Weekly jobless claims for the week that ended on December 4th rose by 18,000 to 206,000. While claims did increase for the week, 206,000 claims are still historically low. Plus, there are still many signs that the labor market as a whole is rebounding from how it was first during the pandemic in 2020.
Before the pandemic started, the normal number for weekly jobless benefits stood around 220,000, a normal rate that often signals a healthy labor market. Once the pandemic started, many Americans were laid off at record rates — especially at the beginning of the pandemic, then again at the beginning of 2021 — and the weekly jobless claims rates surged.
However, now it does appear as if the labor market is rebounding. Because of the labor shortage, it also appears as if employers are reluctant to lay off their current employees. This may be a huge reason why jobless claims have fallen as much as they have. Currently, according to the Labor Department’s new data, the four-week average is at 204,000 — the lowest level recorded since 1969.
While weekly jobless claims are still incredibly low, even with this increase, the labor market as a whole is still working to recover. Most notably, hirings across the country aren’t increasing as initially hoped. Last month, 210,000 hires were recorded, much lower than what many economists (and employers) were hoping for. October also marked a record high of currently open jobs, as 11 million openings were recorded.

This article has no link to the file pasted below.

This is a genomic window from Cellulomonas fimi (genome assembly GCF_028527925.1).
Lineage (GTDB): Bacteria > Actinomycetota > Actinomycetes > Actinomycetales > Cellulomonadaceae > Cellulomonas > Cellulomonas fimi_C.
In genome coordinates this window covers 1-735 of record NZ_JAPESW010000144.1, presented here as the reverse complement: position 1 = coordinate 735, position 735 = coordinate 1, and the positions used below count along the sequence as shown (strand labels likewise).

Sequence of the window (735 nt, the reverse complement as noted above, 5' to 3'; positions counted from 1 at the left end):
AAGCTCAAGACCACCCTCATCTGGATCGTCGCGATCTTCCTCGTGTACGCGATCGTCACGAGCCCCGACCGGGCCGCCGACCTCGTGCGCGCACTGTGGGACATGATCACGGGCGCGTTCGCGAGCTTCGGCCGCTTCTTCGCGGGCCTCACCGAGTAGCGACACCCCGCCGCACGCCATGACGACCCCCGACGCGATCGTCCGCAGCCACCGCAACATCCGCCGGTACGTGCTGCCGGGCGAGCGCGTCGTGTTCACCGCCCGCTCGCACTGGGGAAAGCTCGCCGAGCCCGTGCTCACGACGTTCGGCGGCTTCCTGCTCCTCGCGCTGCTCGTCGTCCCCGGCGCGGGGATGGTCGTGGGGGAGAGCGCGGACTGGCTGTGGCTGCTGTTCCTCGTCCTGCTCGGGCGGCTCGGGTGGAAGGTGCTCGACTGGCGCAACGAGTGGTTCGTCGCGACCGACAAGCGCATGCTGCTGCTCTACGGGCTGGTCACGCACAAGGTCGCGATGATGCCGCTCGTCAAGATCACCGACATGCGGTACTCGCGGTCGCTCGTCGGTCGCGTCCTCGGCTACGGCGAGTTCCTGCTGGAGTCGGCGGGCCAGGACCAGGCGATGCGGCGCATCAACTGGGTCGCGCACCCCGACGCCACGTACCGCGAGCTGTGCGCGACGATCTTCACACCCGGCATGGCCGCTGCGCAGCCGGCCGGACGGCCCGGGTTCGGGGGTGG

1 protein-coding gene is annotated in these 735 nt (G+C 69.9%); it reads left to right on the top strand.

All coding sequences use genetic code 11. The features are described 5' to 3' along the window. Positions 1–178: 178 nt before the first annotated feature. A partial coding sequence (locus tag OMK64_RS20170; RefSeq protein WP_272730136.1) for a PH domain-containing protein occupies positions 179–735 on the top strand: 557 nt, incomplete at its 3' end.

However, many people have also voluntarily quit their job in the past few months. This is a good sign for the labor market, as it reveals that employees are confident that they can find a job, even with the many different problems the labor market is currently facing.
Because many different businesses and industries in the United States are currently facing a labor shortage, layoffs have slowed down. Employers aren’t certain that they’ll be able to find new employees, so many have tried to keep all of the employees that they have. The labor shortage in the United States has resulted in many different issues, though economists do hope that these issues cease to be problems once more workers return to the workforce.
Americans aren’t lining back up to go to work for a variety of reasons. Continuing pandemic concerns — especially amid the latest Omicron variant — could continue to keep mass amounts of workers from returning to the workforce. While data has yet to confirm just how the Omicron variant is impacting the economy, many economists are wary that this new variant may disrupt economic growth in some way, much as the Delta variant did. The same could happen with the labor market, especially if layoffs continue again at a mass rate as they did in early 2021.
Economists are also looking to how the labor market will be affected early into next year, once the holiday shopping season winds down to a close. Business activity could slow down, which may help the labor market somewhat — or it could again result in mass layoffs.